Saturday, October 13, 2007

The first frost of the season!

We had our first frost of the season this morning and there are still so many outside projects left to do. From clean-up to getting the hen house ready for winter, to getting the snow blower ready, putting gardening tools and watering hoses away and putting up plastic on windows and caulking. I'm tired already and haven't done a thing yet. I continue to drag my tail, so to speak, trying to get over whatever it is that I had. So, in order not to get overwhelmed it's time to make lists and scratch off each chore as it is done. And I think I'll use this blog to keep me honest. So tomorrow a trip to the hardware store to buy plastic, a hammer and an extra 2x4 to put up another roost. And if I still have the energy, put a fresh light bulb in the chicken coop.

I've finally gotten onto some antibiotics for my chest and the doctor has also prescribed an inhaler for me. I refused to believe that I have COPD, but after thinking it over, I'm of that generation that had smokers around them from all directions. In fact when I first started working at the prison, we still had cigarette machines in the vending machine room. It wasn't till the last two to three years of working that smoking by staff was banned "within the walls." However, the inmates could still smoke in their cells and on the yard. In case you think it would have been good to take tobacco away from the prisoners as well, I ask you to keep staff in mind. Riots by prisoners are not appreciated and generate too much paperwork, besides being hazardous to one's health and well-being.

And that brings me to another memory of the years right after the War, the big one to end all wars. (I told you yesterday that my mind makes strange associations. Wouldn't Freud have had a field day?) Several years ago, I watched a movie in German about the years after the war and the moral corruption of the Wirtschaftswunder. (Germans and Ingmar Bergman had something in common: their bleak outlook on life.) The movie, however, started out with the last few days of the War and then switched to 1946. I was bothered by the opening without knowing exactly why. And then one day it came to me, all the men were bending over to pick up cigarette butts (before filters) and I had observed those actions as a child. Tobacco was hard to find and any bits of tobacco left in a discarded cigarette butt were, of course, recycled. In 1946, we searched for food the same way as men searched for tobacco: Nettles from the side of the road, beech nuts from the forests for oil, gleaning small potatoes from the fields of farmers after the harvest was over, and if you were lucky enough to know a farmer, showing up "accidentally" at butchering time. And picking up horse manure; no, not for eating, but letting it dry out and then using it for fuel in the stove. My adult children have absolutely no idea what it was like to be really poor, hungry and without adequate shelter. Although I am sure they felt quite deprived as youngsters. There really is no way of imparting these life experiences onto another person. Those years made me tough, ready to face challenges and also to marvel at the possessions and privileges I have today. For example:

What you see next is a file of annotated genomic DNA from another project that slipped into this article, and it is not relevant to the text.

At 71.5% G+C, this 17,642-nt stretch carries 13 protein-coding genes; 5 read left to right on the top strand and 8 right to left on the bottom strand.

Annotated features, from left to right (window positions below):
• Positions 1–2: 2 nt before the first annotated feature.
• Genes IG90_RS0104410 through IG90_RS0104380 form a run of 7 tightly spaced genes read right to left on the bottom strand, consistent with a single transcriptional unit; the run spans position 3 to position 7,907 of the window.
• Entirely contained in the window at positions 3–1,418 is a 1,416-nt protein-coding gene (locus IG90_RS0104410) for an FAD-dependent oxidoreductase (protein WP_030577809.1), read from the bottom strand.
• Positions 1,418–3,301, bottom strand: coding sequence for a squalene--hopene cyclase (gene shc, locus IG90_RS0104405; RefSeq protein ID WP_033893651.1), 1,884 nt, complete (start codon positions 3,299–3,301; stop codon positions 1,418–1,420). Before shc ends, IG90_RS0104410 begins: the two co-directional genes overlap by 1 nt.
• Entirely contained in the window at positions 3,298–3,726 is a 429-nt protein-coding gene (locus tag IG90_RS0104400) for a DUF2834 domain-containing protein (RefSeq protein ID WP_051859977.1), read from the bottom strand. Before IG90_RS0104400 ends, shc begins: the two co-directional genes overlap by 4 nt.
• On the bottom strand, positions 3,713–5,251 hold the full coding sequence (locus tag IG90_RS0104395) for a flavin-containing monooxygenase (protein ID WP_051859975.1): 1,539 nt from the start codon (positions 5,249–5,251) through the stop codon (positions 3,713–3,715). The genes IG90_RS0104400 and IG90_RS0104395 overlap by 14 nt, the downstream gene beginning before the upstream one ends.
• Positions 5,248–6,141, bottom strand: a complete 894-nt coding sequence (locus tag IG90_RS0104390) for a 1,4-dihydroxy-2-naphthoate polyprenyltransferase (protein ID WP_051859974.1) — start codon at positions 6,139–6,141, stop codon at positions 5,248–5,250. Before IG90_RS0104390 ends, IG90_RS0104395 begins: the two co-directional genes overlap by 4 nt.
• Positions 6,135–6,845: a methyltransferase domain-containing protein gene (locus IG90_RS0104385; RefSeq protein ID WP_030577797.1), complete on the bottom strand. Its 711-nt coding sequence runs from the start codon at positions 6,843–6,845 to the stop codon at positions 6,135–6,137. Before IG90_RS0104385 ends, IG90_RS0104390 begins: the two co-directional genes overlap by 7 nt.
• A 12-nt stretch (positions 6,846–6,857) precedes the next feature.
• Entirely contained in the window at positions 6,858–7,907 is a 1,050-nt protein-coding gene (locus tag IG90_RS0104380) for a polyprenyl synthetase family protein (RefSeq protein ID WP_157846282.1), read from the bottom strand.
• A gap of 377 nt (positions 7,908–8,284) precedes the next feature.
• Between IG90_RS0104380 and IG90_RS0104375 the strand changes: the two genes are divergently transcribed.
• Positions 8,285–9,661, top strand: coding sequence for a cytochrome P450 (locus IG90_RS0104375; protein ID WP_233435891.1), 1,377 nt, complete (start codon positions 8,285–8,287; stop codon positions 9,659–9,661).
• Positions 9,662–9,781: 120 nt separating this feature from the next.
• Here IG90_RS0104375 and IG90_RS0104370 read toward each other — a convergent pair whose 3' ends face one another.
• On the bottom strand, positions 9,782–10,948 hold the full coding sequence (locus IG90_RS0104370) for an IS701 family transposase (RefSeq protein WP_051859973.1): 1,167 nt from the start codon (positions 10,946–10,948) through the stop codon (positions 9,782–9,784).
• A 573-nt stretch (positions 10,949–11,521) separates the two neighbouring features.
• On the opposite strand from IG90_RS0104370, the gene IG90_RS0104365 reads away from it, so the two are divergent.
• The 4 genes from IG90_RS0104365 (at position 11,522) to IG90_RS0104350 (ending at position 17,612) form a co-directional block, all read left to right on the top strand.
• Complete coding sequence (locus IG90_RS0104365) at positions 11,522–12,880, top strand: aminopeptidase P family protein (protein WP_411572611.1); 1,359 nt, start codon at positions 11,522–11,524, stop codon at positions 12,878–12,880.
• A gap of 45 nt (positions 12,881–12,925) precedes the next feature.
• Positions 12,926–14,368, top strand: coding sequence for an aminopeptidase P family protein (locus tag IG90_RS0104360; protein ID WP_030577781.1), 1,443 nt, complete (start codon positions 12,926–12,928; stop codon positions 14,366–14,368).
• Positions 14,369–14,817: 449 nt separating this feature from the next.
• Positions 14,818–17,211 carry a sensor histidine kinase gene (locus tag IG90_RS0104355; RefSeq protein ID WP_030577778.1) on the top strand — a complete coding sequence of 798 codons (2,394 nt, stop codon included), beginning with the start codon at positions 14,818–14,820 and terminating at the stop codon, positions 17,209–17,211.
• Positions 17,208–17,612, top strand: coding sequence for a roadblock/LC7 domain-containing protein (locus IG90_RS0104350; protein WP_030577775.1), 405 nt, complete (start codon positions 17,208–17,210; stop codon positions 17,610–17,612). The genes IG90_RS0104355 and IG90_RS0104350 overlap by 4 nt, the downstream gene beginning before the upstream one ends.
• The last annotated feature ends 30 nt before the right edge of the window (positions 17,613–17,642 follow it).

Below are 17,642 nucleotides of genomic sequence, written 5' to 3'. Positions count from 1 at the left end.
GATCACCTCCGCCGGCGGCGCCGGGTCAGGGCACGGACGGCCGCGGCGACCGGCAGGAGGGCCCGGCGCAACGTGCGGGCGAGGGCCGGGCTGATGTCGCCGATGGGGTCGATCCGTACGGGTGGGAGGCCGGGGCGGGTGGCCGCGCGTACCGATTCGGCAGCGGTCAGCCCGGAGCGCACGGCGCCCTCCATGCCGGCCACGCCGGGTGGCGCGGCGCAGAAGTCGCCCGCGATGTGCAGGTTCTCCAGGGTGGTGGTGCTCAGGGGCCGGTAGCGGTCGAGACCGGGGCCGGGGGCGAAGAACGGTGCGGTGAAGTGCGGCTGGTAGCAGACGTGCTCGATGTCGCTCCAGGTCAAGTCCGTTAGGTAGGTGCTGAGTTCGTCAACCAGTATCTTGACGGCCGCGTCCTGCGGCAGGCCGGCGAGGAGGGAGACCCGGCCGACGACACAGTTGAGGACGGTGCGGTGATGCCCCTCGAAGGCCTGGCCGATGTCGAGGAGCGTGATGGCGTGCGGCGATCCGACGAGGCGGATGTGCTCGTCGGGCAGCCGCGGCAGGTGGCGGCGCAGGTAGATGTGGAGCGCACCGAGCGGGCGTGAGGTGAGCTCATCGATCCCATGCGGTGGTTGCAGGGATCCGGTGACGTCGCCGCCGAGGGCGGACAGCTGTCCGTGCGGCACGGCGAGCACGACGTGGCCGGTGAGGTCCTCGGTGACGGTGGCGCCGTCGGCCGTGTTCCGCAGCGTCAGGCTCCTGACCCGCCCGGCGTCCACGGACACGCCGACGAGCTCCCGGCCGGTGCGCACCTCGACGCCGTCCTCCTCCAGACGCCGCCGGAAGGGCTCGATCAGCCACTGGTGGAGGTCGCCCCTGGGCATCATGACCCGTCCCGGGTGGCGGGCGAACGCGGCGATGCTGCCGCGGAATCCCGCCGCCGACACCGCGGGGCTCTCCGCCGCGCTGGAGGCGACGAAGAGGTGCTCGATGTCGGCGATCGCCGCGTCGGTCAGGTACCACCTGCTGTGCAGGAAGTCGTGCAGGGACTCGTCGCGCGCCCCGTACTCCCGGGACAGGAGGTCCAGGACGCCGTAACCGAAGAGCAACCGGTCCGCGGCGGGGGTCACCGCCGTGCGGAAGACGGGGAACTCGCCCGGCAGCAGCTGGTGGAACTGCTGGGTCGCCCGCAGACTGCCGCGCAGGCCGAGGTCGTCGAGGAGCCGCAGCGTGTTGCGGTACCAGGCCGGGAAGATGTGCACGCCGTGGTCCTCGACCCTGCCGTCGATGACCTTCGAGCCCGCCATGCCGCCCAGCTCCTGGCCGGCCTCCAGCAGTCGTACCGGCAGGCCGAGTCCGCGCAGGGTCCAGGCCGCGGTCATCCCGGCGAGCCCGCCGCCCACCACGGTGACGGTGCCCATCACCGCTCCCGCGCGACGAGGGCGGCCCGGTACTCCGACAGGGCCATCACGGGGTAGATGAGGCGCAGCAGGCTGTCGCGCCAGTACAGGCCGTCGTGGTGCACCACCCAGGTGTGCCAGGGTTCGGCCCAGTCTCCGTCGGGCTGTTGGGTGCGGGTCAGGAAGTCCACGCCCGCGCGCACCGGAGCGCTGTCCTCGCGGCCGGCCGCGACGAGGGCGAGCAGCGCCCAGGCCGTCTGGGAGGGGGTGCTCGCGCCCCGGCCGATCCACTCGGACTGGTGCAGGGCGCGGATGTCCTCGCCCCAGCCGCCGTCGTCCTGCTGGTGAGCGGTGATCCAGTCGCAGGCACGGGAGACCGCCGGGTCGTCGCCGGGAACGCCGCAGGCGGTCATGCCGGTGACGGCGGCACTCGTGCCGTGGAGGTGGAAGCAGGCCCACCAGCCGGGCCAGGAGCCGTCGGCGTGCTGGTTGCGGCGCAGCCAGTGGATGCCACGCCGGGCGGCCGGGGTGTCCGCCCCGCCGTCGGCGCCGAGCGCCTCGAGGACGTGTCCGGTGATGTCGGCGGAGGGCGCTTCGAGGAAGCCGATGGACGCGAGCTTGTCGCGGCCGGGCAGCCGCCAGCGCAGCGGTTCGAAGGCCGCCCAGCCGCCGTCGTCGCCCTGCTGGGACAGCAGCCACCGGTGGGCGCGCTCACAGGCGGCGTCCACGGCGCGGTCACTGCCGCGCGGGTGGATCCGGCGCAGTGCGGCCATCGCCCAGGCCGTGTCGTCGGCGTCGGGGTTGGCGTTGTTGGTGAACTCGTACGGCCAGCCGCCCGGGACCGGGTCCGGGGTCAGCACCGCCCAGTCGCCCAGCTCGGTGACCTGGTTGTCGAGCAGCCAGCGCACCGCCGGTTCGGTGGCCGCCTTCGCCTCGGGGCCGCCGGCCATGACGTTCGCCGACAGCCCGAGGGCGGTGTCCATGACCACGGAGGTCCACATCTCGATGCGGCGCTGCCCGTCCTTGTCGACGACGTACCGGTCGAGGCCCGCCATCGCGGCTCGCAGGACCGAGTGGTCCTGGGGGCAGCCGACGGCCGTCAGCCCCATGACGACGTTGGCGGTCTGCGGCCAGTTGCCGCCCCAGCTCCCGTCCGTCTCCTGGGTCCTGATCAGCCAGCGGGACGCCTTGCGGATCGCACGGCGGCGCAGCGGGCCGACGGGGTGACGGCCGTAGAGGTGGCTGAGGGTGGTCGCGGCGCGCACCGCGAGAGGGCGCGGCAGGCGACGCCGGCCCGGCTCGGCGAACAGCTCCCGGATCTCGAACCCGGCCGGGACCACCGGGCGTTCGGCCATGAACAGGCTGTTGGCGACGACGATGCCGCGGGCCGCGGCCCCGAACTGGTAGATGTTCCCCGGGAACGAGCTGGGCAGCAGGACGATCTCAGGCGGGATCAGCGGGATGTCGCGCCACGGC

We had a wonderful day. Friends of my daughter, my daughter and me went to visit the Marketplace at SOAR (Spin-Off Autumn Retreat) which was held at a Michigan Ski Resort north of us. It was a beautiful drive and we did see a little bit of color, although the autumn splendor won't be quite so "splendorous" this year due to the drought this summer and the wind blowing a little bit too hard the last few days. But we had wonderful company, good conversation and spent some money.

I limited myself to one pound of roving, merino/silk mix which will make a beautiful shawl and Angela bought a couple of drop spindles. Oh and I paid for a book, a Maggie Sefton knitting mystery, but walked away from the booth without the book. Of course, I didn't realize what I had done until we were sitting in a Big Boy's having a piece of pie. So on Monday, I'll have to call the vendor who of course is from far away, Colorado, ask them if they remember the ditsy lady that gave them a hundred dollar bill, accepted the change back, but didn't take the book with her. The moral of the story is, you don't have to be blond to have a bad hair moment.

Here,then, is a picture of the roving I bought for Angela to spin for me and a couple of more projects I have finished, albeit it small ones. The dishcloths are from the monthly KALs to which I belong, and I finally finished the second green sock. They turned out well, if I say so myself.

Green is for Hope Socks, Opal Yarn

The picture does not give justice to the true color of the roving. It is a merino/silk mix

Oak Leaf

I like the execution of this dishcloth better than some of the others. The pattern on this cloth is knit in garter stitch while the pattern in the dishcloth below is made with reverse stockinette stitch.

Fire Fighter's Hat and Axe.
I am still working on the honeycomb scarf, the crazy shawl and have started a new pair of socks (these are for me). I finally found the pattern which will bring out the beautiful patterning of Angie's hand spun yarn which she gave to me a few weeks ago. It was a conversation starter, even at Big Boy's. But tomorrow is another day for pics.

"Knit on!" and don't let those bed bugs bite you. I am going to bed. So, good night.

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